Josh Corbett admits he still pinches himself when he reflects on where he was, and where he is now.
From running around Bushfield Recreation Reserve as a youngster to pulling on the Gold Coast Suns jumper on the MCG, it's been a journey of resilience and belief so far and one he doesn't take for granted.
"I've always loved Warrnambool, it's always been an important part of my life," he told The Standard.
"I was lucky enough to come at Christmas - my fiance and I drove down and we just spent the Christmas period here for two and a half weeks which was nice.
"I did some running at North Warrnambool, it was honestly surreal going from Bushfield, and the different sort of ovals you play at. I was lucky enough to play at the MCG, and it was surreal.
"But at the end of the day, they're all the same ovals, all have goal posts and you still play the same game, but it's amazing that's where my journey began.
"I still pinch myself, I still remember being that young boy running around and having my family and friends support me, and that doesn't change.
"I'd love to get back to Warrnambool more, and hopefully over the next few years with the borders opening I can do it a lot more."
But now entering his fourth season at AFL level, Corbett is coming into the peak of his powers as a footballer.
Three seasons of AFL football so far have provided terrific learning opportunities in what it takes at the highest level and with an ingrained resilience the sky's the limit.
The 25-year-old North Warrnambool Eagles' export enters his fourth season at the Suns this year, desperate to carry over the momentum from last season in what looms as a crunch campaign.
The mobile forward enjoyed his most prolific season at AFL level in 2021, playing 16 games, kicking 23 goals and providing a terrific focal point for Stuart Dew's side in the attacking half.
His round six match against Collingwood was particularly eye-catching, with the athletic forward kicking four goals, reeling in 11 marks and receiving his first Brownlow Medal votes.
Corbett said nothing was a given this season and expected fierce competition for spots.
"It's going to be nice and competitive from a selection perspective and that's what you want as a club. With the selection troubles, everyone becomes stronger," he said.
"I understand that I've got to bring my best football to get selected, which is fine, I know that my spot's never been guaranteed, and it makes me hungry to work harder and become better to make sure I can stay in there week in, week out.
"I'm excited, we've got Brisbane in a practice match in a couple of weeks' time, and then Geelong after that, so it gives me some opportunity to put my best foot forward."
He said last year was a terrific chance for him to build on his game and find the belief that he belonged at the level.
"It was that consistency of playing each week, and the last few years have been pretty interrupted with COVID, but I felt last year when I was in the side I was able to put my best foot forward," he said.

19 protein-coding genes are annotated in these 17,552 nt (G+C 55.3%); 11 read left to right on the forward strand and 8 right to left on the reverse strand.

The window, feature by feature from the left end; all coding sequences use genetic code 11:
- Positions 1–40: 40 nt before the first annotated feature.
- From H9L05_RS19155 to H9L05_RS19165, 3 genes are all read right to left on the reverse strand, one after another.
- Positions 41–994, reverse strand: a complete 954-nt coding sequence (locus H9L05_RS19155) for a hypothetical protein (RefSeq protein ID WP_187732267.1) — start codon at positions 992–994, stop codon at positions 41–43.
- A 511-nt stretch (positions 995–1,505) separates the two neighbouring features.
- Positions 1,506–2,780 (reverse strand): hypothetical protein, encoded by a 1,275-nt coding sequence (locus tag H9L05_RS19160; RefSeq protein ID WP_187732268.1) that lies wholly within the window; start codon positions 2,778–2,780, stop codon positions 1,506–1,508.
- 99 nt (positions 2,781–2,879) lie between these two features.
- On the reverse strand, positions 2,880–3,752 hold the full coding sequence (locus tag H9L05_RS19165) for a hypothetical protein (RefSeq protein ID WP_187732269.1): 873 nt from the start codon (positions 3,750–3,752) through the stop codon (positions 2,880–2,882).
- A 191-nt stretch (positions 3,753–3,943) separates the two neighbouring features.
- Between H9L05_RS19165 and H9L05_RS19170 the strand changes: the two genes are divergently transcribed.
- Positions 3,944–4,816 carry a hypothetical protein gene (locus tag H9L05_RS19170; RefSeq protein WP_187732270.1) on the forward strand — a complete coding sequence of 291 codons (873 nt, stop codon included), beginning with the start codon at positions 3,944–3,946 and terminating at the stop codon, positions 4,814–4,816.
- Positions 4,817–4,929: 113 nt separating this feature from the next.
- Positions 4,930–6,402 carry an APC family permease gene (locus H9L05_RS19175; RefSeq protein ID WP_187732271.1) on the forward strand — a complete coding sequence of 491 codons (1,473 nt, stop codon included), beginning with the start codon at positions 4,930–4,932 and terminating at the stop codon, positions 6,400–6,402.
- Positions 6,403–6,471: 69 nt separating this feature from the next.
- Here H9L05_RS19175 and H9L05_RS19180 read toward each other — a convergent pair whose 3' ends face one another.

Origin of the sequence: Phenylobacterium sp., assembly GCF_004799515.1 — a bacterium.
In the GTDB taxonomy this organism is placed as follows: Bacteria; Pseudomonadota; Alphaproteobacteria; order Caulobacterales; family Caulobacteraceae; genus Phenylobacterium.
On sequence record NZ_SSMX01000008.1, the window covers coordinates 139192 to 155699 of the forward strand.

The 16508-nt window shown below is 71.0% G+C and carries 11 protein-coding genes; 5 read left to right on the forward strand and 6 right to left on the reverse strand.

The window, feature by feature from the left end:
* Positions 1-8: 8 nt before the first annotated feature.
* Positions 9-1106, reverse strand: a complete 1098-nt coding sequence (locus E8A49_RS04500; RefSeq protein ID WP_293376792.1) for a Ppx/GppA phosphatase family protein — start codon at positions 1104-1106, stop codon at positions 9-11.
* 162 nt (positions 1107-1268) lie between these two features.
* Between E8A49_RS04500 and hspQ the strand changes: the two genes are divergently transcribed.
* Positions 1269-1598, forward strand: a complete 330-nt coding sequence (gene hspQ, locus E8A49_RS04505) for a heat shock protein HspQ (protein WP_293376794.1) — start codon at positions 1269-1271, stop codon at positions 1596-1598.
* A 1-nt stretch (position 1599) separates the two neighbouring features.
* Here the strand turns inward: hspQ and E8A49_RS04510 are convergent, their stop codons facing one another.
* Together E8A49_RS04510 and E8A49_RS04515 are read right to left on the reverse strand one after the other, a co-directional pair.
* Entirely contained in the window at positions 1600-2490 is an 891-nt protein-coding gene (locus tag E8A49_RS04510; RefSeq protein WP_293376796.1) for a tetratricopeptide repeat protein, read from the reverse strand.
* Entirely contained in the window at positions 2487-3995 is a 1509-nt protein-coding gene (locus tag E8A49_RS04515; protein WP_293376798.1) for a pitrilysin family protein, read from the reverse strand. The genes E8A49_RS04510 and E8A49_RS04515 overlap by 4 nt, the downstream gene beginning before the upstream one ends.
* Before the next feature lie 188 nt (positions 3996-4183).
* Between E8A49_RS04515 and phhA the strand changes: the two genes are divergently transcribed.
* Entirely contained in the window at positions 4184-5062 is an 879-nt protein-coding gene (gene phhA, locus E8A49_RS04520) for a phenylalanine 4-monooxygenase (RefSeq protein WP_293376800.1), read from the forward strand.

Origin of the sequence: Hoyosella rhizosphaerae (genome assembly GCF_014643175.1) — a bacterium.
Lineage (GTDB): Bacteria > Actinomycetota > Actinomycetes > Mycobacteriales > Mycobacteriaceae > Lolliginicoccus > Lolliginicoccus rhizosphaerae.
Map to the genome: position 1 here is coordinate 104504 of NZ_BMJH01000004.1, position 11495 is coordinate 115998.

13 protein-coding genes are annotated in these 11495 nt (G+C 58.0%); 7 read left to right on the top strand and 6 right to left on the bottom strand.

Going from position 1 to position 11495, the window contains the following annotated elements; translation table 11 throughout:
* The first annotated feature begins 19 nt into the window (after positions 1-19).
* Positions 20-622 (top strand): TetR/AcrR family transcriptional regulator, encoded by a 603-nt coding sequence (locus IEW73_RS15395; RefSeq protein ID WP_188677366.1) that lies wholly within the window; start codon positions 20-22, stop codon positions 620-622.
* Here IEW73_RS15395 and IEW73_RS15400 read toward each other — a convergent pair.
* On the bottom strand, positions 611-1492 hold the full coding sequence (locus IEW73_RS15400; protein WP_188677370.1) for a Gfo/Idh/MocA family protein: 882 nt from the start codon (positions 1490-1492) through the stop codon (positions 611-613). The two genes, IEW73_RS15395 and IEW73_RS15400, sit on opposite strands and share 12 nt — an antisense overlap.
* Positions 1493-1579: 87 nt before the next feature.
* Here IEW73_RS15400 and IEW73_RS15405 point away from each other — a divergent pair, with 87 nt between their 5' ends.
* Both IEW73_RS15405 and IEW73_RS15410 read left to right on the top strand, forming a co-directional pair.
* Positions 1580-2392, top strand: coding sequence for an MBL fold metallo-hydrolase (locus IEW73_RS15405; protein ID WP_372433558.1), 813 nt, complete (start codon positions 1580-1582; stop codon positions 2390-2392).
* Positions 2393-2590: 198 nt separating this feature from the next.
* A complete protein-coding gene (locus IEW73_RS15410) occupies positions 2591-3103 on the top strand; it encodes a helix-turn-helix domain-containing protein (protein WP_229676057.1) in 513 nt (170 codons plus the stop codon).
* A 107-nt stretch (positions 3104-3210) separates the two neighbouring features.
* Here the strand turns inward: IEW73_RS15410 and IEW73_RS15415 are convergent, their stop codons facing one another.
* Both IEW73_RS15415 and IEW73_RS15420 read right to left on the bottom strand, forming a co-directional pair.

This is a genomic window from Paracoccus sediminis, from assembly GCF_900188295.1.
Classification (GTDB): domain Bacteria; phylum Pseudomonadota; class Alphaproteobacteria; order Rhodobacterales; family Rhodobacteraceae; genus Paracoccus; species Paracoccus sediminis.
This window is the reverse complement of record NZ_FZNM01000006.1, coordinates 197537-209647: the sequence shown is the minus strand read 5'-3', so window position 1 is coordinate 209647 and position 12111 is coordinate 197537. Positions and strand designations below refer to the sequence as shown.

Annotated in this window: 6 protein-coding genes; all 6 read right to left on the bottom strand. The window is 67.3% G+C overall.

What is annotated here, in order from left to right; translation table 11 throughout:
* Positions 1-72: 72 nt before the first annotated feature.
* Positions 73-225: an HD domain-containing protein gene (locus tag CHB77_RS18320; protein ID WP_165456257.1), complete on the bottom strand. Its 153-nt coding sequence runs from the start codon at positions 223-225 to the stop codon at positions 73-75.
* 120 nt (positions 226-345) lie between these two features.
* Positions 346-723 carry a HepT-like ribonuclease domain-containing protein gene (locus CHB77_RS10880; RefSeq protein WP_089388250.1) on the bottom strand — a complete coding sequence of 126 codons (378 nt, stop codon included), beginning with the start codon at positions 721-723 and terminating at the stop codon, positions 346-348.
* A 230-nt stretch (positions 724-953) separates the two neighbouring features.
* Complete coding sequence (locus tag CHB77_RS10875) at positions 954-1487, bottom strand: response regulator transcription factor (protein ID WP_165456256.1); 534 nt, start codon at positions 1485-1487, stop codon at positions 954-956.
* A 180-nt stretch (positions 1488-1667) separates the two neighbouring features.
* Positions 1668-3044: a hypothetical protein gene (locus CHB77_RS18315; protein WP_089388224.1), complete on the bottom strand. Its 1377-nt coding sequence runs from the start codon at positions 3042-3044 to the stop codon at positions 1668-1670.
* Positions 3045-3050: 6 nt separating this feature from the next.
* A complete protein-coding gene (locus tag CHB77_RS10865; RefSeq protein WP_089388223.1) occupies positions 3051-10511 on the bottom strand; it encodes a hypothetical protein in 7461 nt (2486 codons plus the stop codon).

"That's the pleasing thing to know I can do it at this level, and it's always good to have boys around you like Ben King and Sam Day to help you continue developing your game.
"I've gone away and worked on my fitness base, my running ability is the big strength of mine, and so I'm building on my strengths and looking to work on the things I need to improve on.
"I feel like I'm ready to improve again and hopefully we can build on what was a pretty consistent 2021."
Corbett said one of his main focuses this season was all about belief and trusting his own ability.
"It's about believing in myself, when you first come into the system you see all these big names who you watched on TV and they've got a strong reputation and then you've got to play on them," he said.
"It's probably taken me a few years to understand that I do have the tools and the ability to play some good football against them.
"Liam Jones, and people like that - I was a Carlton supporter when I was younger so I know his game well - so it was surreal going against them early in my career, and now going into my fourth year I see them as opposition, and I'm not as starstruck.
"I want to play round one and I want to play every game this year."
After bypassing the traditional under 18 system and coming through Werribee in the VFL before signing at the Suns, Corbett said it'd given him a perspective on the game and life that will hold him in good stead moving forward, especially during COVID times.
"If we look at the last couple of years especially, there's been so many uncontrollables, like when you're playing, or if you're able to even go to work," he said.
"From a life perspective it's kept it simple for me and I'm trying to be as present as possible. I'm lucky I've got a wonderful support system around me with my fiancé Mikayla up here with me, and a lot of good friends who I grew up with in Warrnambool.
"I feel grounded, so it allows me to be me, and they know me as a person, not a footballer, and it makes me feel supported to perform on game day."
With Corbett now steadily preparing for a big season of AFL football, he hoped in the future he could get down to Warrnambool more often and even play a game of football at the redeveloped Reid Oval.
"I hope they play the Community Series down there and the Suns are lucky enough to play there, I'd love to go and play down on the Reid," he said.
"I was walking the dog up there a few times, and I was looking around going, 'holy hell, the grass looks phenomenal', it's going to be a bloody good stadium.
"It'd be so good for the Warrnambool community to get a community game there, it'd be fantastic."
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